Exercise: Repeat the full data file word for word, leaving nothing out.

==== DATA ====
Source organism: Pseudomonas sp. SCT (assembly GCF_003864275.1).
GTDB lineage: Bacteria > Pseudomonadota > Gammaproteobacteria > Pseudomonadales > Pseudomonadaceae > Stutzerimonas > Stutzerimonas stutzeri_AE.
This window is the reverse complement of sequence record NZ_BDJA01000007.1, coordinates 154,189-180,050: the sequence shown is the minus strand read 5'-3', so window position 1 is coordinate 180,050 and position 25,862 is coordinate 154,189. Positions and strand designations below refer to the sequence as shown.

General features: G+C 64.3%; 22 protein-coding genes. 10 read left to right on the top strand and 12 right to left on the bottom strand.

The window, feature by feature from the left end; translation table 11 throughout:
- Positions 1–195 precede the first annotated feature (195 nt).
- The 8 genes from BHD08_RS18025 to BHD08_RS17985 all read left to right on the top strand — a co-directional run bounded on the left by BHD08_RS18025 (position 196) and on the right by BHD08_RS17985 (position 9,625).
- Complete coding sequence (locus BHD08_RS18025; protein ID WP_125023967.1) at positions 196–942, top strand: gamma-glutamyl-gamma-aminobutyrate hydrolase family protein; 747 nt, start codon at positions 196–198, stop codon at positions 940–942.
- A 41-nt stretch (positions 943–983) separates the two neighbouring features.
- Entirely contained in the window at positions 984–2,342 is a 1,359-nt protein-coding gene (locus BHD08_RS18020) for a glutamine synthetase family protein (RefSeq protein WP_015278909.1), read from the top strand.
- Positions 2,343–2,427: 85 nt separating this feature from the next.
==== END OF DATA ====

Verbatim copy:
Source organism: Pseudomonas sp. SCT (assembly GCF_003864275.1).
GTDB lineage: Bacteria > Pseudomonadota > Gammaproteobacteria > Pseudomonadales > Pseudomonadaceae > Stutzerimonas > Stutzerimonas stutzeri_AE.
This window is the reverse complement of sequence record NZ_BDJA01000007.1, coordinates 154,189-180,050: the sequence shown is the minus strand read 5'-3', so window position 1 is coordinate 180,050 and position 25,862 is coordinate 154,189. Positions and strand designations below refer to the sequence as shown.

General features: G+C 64.3%; 22 protein-coding genes. 10 read left to right on the top strand and 12 right to left on the bottom strand.

The window, feature by feature from the left end; translation table 11 throughout:
- Positions 1–195 precede the first annotated feature (195 nt).
- The 8 genes from BHD08_RS18025 to BHD08_RS17985 all read left to right on the top strand — a co-directional run bounded on the left by BHD08_RS18025 (position 196) and on the right by BHD08_RS17985 (position 9,625).
- Complete coding sequence (locus BHD08_RS18025; protein ID WP_125023967.1) at positions 196–942, top strand: gamma-glutamyl-gamma-aminobutyrate hydrolase family protein; 747 nt, start codon at positions 196–198, stop codon at positions 940–942.
- A 41-nt stretch (positions 943–983) separates the two neighbouring features.
- Entirely contained in the window at positions 984–2,342 is a 1,359-nt protein-coding gene (locus BHD08_RS18020) for a glutamine synthetase family protein (RefSeq protein WP_015278909.1), read from the top strand.
- Positions 2,343–2,427: 85 nt separating this feature from the next.